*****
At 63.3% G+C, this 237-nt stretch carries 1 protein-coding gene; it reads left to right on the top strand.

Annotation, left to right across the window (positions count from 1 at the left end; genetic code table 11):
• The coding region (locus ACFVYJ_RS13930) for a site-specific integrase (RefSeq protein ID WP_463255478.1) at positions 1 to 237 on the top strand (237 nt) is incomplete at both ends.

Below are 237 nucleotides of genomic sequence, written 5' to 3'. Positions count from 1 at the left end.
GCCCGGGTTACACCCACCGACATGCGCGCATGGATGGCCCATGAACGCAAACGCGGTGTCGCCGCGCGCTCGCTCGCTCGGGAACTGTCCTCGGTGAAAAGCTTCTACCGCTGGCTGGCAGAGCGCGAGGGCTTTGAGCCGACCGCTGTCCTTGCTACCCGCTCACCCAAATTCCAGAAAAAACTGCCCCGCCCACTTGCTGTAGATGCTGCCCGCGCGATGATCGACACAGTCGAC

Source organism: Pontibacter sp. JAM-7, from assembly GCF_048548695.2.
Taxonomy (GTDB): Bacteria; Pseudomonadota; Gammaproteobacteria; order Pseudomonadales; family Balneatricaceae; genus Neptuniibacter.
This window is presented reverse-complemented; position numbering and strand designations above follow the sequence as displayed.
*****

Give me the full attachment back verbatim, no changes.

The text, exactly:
At 63.3% G+C, this 237-nt stretch carries 1 protein-coding gene; it reads left to right on the top strand.

Annotation, left to right across the window (positions count from 1 at the left end; genetic code table 11):
• The coding region (locus ACFVYJ_RS13930) for a site-specific integrase (RefSeq protein ID WP_463255478.1) at positions 1 to 237 on the top strand (237 nt) is incomplete at both ends.

Below are 237 nucleotides of genomic sequence, written 5' to 3'. Positions count from 1 at the left end.
GCCCGGGTTACACCCACCGACATGCGCGCATGGATGGCCCATGAACGCAAACGCGGTGTCGCCGCGCGCTCGCTCGCTCGGGAACTGTCCTCGGTGAAAAGCTTCTACCGCTGGCTGGCAGAGCGCGAGGGCTTTGAGCCGACCGCTGTCCTTGCTACCCGCTCACCCAAATTCCAGAAAAAACTGCCCCGCCCACTTGCTGTAGATGCTGCCCGCGCGATGATCGACACAGTCGAC

Source organism: Pontibacter sp. JAM-7, from assembly GCF_048548695.2.
Taxonomy (GTDB): Bacteria; Pseudomonadota; Gammaproteobacteria; order Pseudomonadales; family Balneatricaceae; genus Neptuniibacter.
This window is presented reverse-complemented; position numbering and strand designations above follow the sequence as displayed.